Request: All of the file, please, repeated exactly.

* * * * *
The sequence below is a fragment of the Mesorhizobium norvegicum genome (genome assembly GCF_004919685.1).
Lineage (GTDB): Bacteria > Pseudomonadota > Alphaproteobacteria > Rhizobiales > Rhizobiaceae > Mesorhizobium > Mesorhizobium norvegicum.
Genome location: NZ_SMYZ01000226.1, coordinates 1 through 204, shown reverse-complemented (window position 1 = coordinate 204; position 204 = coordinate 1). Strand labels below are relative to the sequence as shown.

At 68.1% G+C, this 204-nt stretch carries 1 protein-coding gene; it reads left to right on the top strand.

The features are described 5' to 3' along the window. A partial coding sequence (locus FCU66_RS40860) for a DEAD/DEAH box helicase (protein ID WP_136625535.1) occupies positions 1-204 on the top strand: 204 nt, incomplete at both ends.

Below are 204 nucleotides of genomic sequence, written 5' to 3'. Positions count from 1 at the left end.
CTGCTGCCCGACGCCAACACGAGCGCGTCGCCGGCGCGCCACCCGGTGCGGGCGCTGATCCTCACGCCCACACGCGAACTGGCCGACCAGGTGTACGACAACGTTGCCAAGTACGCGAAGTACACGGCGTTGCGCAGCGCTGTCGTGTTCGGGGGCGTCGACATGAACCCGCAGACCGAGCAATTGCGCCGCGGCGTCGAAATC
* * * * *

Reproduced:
The sequence below is a fragment of the Mesorhizobium norvegicum genome (genome assembly GCF_004919685.1).
Lineage (GTDB): Bacteria > Pseudomonadota > Alphaproteobacteria > Rhizobiales > Rhizobiaceae > Mesorhizobium > Mesorhizobium norvegicum.
Genome location: NZ_SMYZ01000226.1, coordinates 1 through 204, shown reverse-complemented (window position 1 = coordinate 204; position 204 = coordinate 1). Strand labels below are relative to the sequence as shown.

At 68.1% G+C, this 204-nt stretch carries 1 protein-coding gene; it reads left to right on the top strand.

The features are described 5' to 3' along the window. A partial coding sequence (locus FCU66_RS40860) for a DEAD/DEAH box helicase (protein ID WP_136625535.1) occupies positions 1-204 on the top strand: 204 nt, incomplete at both ends.

Below are 204 nucleotides of genomic sequence, written 5' to 3'. Positions count from 1 at the left end.
CTGCTGCCCGACGCCAACACGAGCGCGTCGCCGGCGCGCCACCCGGTGCGGGCGCTGATCCTCACGCCCACACGCGAACTGGCCGACCAGGTGTACGACAACGTTGCCAAGTACGCGAAGTACACGGCGTTGCGCAGCGCTGTCGTGTTCGGGGGCGTCGACATGAACCCGCAGACCGAGCAATTGCGCCGCGGCGTCGAAATC